Oakland woman sentenced to three years for million dollar pandemic fraud | USAO-NDCA
OAKLAND — A federal court sentenced Christina Burden today to 36 months in prison after pleading guilty to two counts of bank fraud and two counts of money laundering, US Attorney Stephanie M. Hinds announced; US Department of Treasury, Treasury Inspector General for Tax Administration (TIGTA), Special Agent in Charge Rod Ammari; Internal Revenue Service (IRS-CI) Special Agent for Criminal Investigations, Mark H. Pearson; and Craig D. Fair, Special Agent in Charge of the Federal Bureau of Investigation (FBI). The sentence was handed down by U.S. District Judge Yvonne Gonzalez Rogers.
Christina Burden, 32, of Oakland, was originally charged on Feb. 3, 2021, in a federal complaint alleging bank fraud in obtaining pandemic relief funds from the Paycheck Protection Program (PPP) from the Federal Government and the Economic Disaster Loan Program (EIDL) for it shell entity “Blessing Box Co LLC.” This entity was part of several fictitious entities, including the “Burden Consulting Group LLC”, which Burden used in his fraudulent scheme. As noted in the complaint, the PPP is administered by the United States Small Business Administration under the CARES (Coronavirus Aid, Relief, and Economic Security) Act. The CARES Act was signed into law by the US Congress in March 2020 to provide emergency financial assistance to millions of Americans suffering from the disastrous economic effects caused by the COVID-19 pandemic. PPP loan proceeds were distributed to defaulting businesses for limited, identified business expenses such as payroll costs, mortgage interest, rent and utilities. The PPP allowed interest and principal on a PPP loan to be fully forgiven if the company spent the loan proceeds on eligible business expenses and used at least 60% of the PPP loan proceeds for payroll expenses. Similarly, the EIDL program provided low-interest loans to small businesses in disaster-affected regions, and EIDL funds became available to all states and territories due to the scale and severity of the COVID-19 pandemic.
In his plea agreement, Burden admitted to registering several shell companies with the California Secretary of State and then altering documents by inserting incorrect dates relating to the alleged business transactions in order to qualify the shell companies for loans from the PPP programs or EIDL. Along with his fraudulent applications to relief programs, Burden submitted false IRS tax documents, such as bogus IRS 940 and IRS W-3 forms. The IRS tax documents contained false statements about the number of company employees, payroll costs, and wages paid, among other misrepresentations. Burden admitted in her plea agreement that she was aware that the availability and amount of PPP and EIDL loans were tied to the dates the businesses were established and operated, the number of employees and salary costs, and that she had intentionally distorted all this information. In total, Burden fraudulently claimed she had 89 employees and a monthly payroll of more than $700,000 at her fictitious businesses, according to government documentation.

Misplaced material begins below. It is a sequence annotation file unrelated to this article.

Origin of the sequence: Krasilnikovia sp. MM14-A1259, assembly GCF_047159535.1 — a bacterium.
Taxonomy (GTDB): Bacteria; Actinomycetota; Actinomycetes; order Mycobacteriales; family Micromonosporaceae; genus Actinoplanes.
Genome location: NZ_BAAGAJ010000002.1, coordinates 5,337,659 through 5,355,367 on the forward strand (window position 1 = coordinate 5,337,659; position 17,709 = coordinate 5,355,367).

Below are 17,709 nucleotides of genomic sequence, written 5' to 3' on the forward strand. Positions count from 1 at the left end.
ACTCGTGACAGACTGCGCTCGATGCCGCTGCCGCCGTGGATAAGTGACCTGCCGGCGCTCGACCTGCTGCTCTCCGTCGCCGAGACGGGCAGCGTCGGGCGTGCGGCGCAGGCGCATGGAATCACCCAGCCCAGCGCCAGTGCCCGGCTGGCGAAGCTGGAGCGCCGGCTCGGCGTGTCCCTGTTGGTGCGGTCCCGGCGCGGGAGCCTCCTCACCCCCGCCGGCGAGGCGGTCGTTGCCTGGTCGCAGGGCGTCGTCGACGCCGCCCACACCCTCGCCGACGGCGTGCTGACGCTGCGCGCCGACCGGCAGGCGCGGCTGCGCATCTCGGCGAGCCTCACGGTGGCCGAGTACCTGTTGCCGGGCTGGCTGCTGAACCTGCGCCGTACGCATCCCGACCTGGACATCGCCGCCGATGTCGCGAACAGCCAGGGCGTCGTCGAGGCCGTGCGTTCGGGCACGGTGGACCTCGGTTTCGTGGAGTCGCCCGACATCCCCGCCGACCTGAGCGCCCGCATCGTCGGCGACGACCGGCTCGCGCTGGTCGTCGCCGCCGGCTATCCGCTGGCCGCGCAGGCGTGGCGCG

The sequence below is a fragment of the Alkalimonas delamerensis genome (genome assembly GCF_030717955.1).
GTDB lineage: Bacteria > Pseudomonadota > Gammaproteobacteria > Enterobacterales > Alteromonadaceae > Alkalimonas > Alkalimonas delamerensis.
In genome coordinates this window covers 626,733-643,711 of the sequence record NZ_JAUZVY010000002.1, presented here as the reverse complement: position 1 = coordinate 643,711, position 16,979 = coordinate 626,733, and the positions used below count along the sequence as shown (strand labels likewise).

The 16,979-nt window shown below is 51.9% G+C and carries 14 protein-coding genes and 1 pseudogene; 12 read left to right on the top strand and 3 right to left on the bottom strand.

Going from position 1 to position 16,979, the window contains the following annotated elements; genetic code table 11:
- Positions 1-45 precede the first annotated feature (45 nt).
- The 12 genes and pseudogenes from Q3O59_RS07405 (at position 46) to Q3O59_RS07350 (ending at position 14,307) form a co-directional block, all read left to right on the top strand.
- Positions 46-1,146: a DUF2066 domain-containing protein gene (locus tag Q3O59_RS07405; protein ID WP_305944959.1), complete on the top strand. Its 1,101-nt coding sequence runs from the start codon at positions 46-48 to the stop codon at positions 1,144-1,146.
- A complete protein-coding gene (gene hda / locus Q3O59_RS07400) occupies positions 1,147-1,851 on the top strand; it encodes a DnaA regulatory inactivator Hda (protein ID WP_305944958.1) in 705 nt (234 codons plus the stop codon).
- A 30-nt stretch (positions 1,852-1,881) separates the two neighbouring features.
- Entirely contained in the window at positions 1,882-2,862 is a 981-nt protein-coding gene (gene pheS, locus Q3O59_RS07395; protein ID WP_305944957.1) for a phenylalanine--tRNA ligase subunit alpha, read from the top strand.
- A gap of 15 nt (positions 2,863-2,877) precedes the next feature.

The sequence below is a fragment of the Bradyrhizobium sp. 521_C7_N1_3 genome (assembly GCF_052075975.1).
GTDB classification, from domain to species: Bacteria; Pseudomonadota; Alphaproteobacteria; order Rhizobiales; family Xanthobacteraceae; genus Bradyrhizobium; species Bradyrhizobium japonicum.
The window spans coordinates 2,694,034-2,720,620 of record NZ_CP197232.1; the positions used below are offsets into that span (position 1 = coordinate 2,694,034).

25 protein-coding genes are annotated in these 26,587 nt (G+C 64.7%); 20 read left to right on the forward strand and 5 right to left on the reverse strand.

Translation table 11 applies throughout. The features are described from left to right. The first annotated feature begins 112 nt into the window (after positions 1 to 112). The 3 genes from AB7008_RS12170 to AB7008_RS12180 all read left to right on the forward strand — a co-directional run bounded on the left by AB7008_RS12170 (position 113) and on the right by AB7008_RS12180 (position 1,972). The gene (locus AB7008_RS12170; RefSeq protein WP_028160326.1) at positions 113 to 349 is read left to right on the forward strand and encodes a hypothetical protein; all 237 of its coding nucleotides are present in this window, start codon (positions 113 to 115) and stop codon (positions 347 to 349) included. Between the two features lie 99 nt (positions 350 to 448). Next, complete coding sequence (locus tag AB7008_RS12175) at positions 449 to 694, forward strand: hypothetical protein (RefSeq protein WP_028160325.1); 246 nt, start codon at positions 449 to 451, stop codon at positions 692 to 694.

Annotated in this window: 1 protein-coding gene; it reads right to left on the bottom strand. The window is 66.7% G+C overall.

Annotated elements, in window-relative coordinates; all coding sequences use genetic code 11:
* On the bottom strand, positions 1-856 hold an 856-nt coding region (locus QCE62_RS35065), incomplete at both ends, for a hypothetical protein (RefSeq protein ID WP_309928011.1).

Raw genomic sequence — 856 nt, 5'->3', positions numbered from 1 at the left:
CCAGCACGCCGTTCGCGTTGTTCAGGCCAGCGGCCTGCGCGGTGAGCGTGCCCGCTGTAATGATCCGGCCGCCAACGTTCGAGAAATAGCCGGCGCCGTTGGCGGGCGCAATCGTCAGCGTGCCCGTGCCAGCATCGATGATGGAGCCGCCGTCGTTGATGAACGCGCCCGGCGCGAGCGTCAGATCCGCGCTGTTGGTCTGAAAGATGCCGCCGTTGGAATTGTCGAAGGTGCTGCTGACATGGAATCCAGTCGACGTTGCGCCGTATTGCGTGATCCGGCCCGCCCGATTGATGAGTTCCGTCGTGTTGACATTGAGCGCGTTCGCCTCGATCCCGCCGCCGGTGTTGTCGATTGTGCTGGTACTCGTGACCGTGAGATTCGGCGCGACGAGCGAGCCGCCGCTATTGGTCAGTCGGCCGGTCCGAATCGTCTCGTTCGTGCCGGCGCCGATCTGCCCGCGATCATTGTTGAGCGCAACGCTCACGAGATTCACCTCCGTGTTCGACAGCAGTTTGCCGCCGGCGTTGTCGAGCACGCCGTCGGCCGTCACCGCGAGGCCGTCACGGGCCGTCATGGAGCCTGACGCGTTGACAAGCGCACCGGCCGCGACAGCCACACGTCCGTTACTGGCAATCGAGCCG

In total, Burden attempted to secure more than $4.5 million in pandemic relief loans. She admitted that she actually received $992,291 in fraudulently obtained PPP loans and $150,900 in fraudulently obtained EIDL loans and advances.
After receiving the fraudulently obtained loan proceeds, Burden used the money on a shopping spree for high-end luxury items and services. In a brief filed for the sentencing hearing, the government said Burden spent $184,000 on private jet travel, other airfare and hotel expenses; $124,000 on luxury purchases at Louis Vuitton, Neiman Marcus and Nordstrom; $16,000 in boat and car rentals; and $14,000 for restaurants and entertainment. Another $150,000 was spent on Mercedes, Land Rover and Nissan automobiles.
In addition to the 36-month prison sentence handed down for bank fraud and money laundering, U.S. District Judge Yvonne Gonzalez Rogers ordered Burden to pay restitution in the amount of $1,143,191. The sentence also included a three-year supervision period after Burden’s release from prison. Burden was ordered into custody to begin his sentence on April 7.
Abraham Fine is the Assistant U.S. Attorney pursuing the case with the help of Kay Konopaske and Laurie Worthen. The lawsuit is the result of an investigation by TIGTA, IRS-CI, the FBI and the US Small Business Administration, Office of Inspector General (SBA-OIG).